Quantitative easing (QE) as a monetary policy tool entered economic parlance not so long ago. It has been applied by central banks for the large purchase of government bonds in the secondary market. In some jurisdictions, as in the case of the US Federal Reserve, it has also included the purchase of private assets containing credit risk.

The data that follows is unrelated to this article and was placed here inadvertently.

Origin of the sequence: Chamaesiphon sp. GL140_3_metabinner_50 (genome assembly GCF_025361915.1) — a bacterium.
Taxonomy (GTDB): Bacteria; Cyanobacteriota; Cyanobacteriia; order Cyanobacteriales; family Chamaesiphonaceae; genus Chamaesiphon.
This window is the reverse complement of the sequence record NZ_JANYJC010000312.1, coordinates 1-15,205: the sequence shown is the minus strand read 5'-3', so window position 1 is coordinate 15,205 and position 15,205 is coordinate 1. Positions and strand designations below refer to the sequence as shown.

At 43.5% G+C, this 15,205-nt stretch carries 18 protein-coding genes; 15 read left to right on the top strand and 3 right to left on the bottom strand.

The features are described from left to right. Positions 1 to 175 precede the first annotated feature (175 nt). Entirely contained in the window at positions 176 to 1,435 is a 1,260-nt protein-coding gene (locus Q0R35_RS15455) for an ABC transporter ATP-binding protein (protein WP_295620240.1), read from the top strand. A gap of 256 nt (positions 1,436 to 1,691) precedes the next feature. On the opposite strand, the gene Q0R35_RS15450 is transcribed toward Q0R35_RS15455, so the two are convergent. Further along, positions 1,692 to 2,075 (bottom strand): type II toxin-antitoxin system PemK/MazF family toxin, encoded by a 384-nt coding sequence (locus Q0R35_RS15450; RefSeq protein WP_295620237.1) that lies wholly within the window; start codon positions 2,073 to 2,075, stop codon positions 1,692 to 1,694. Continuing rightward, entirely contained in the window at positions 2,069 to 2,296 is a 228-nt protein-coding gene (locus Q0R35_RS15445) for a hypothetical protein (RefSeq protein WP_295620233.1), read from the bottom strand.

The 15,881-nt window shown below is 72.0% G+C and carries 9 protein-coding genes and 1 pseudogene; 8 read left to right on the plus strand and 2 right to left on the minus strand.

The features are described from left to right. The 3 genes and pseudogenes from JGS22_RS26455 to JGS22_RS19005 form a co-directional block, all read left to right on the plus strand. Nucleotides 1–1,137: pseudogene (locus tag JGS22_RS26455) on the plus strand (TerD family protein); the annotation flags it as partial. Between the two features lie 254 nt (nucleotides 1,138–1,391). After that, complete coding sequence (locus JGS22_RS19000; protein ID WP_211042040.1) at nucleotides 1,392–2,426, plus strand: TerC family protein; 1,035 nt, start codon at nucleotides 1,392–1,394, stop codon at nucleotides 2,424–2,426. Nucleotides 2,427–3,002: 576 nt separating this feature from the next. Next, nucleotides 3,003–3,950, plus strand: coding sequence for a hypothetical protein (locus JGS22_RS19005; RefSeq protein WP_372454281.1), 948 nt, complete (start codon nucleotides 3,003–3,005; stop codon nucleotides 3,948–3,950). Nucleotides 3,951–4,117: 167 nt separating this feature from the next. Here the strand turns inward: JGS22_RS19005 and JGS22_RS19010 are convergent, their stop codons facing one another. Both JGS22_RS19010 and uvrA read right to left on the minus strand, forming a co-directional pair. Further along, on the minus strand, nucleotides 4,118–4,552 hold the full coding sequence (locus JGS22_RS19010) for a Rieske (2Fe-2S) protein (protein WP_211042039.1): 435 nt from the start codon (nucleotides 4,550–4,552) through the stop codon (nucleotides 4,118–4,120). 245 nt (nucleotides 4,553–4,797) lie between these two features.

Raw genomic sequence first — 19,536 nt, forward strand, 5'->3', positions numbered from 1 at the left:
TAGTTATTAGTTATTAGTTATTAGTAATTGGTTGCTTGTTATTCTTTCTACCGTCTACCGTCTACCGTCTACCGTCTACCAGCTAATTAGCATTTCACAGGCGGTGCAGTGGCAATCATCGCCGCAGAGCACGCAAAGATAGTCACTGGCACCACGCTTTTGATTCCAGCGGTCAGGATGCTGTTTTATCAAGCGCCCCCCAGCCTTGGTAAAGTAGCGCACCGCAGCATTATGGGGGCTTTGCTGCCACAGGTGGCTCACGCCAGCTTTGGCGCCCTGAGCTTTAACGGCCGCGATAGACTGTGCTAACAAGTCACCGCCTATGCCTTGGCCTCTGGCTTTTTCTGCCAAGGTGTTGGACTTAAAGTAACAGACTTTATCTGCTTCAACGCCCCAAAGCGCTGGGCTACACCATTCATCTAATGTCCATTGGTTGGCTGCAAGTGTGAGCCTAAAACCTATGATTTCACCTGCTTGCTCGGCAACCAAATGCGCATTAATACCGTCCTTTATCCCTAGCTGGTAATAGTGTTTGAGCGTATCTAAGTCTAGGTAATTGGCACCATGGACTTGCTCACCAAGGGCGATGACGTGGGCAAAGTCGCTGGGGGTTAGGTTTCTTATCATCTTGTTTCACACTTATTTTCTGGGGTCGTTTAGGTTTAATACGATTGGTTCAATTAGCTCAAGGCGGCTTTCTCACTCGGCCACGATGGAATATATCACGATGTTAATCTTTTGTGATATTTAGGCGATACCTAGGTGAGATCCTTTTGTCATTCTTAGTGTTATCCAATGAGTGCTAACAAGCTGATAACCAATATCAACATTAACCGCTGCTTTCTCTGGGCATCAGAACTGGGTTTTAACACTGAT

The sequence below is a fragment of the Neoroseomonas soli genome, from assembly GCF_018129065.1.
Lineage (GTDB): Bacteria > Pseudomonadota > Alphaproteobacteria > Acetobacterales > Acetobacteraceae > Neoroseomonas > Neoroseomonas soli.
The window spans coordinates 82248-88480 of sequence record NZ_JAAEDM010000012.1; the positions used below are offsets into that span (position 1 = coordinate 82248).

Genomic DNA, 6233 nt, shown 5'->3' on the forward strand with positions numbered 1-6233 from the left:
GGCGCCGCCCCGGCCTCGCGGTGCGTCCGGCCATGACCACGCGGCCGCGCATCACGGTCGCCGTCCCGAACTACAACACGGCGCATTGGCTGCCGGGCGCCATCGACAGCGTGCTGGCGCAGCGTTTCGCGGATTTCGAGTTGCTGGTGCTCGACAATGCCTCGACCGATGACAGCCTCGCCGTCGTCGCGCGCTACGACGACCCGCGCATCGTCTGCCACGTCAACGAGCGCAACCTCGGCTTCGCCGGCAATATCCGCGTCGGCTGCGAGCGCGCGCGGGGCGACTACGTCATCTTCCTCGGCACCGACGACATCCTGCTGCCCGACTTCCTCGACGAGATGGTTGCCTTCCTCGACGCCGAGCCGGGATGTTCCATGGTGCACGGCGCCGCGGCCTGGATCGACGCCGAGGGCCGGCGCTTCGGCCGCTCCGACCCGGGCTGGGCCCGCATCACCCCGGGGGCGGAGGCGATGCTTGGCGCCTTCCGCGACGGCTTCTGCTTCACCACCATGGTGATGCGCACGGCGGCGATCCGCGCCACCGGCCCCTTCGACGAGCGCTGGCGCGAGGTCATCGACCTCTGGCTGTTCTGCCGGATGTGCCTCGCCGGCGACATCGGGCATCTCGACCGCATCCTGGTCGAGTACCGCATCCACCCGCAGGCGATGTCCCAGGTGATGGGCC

Today, as during the 2008/2009 crisis, central banks have decisively deployed QE and other unconventional tools. Failure to do so would condemn their economies to slump for many years to come. They are very aware that a cut in interest rates alone in a downturn, let alone in the severe downturn of Covid-19, cannot generate enough private-sector demand for credit when the general outlook for firm profitability and household income is weak...

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